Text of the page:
Models in Simulation

(based on [GR16b])

In the presence of increasing complexity, simulation has become a vital tool for obtaining additional information about a subset of the world, such as the interactions of all entities, processes, life forms, and other key components that aid in understanding a particular context. A key advantage of simulation is the Principle of Substitution, which is perhaps best summarized by a quote from Marvin Minsky:

“We use the term “model” in the following sense: To an observer B, an object A∗ is a model of an object A to the extent that B can use A∗ to answer questions that interest him about A. It is understood that B’s use of a model entails the use of encodings for input and output, both for A and A∗. If A is the world, questions for A are experiments. A∗ is a good model of A, in B’s view, to the extent that A∗’s answers agree with those of A’s, on the whole, with respect to the questions important to B.” (Marvin Minsky, “Matter, Minds, and Models,” International Federation of Information Processing Congress, 1965, vol. 1, pp. 45–49)

The following definition offers several insights into the benefits of simulation and the importance of a model toward understanding parts of a real system:

“Simulation is the imitation of the operation of a real-world process or system over time. The act of simulating something first requires that a model be developed; this model represents the key characteristics or behaviors/functions of the selected physical or abstract system or process. The model represents the system itself, whereas the simulation represents the operation of the system over time. Simulation is used in many contexts, such as simulation of technology for performance optimization, safety engineering, testing, training, education, and video games. Often, computer experiments are used to study simulation models. Simulation is also used with scientific modeling of natural systems or human systems to gain insight into their functioning.” (Wikipedia, “Simulation,” Simulation, Last Accessed June 15, 2016).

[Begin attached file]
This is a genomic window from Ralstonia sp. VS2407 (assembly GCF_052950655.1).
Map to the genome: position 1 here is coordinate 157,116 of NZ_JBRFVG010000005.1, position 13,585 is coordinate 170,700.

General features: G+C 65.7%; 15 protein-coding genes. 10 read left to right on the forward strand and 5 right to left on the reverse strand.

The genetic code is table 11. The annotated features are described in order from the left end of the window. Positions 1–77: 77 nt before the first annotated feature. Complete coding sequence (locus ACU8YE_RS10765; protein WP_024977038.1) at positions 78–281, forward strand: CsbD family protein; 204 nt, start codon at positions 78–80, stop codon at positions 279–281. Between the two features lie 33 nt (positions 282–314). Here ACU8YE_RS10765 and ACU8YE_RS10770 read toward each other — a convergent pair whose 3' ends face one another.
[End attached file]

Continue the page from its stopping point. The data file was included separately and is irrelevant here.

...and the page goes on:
The definition further states the benefits and usefulness of simulation:

“Simulation can be used to show the eventual real effects of alternative conditions and courses of action. Simulation is also used when the real system cannot be engaged, because it may not be accessible, or it may be dangerous or unacceptable to engage, or it is being designed but not yet built, or it may simply not exist.” (Wikipedia cont.)

The core topics and ongoing research questions driven by simulation include the following:

“Key issues in simulation include acquisition of valid source information about the relevant selection of key characteristics and behaviors, the use of simplifying approximations and assumptions within the simulation, and fidelity and validity of the simulation outcomes. Procedures and protocols for model verification and validation are an ongoing field of academic study, refinement, research and development in simulations technology or practice, particularly in the field of computer simulation.” (Wikipedia cont.)

Modeling is a key ingredient for all forms and purposes of simulation. While not all forms of simulation are concerned with computer systems, most applications have some computational context. When considering the high-performance computing (HPC) community as an example, it can be observed that HPC researchers practice forms of modeling quite often. However, they very rarely use explicit modeling languages, but rather encode their models in low-level, but very efficient programming languages, such as C and Fortran, or they may even adopt Python as an easy to use configuration language for their high-level configuration.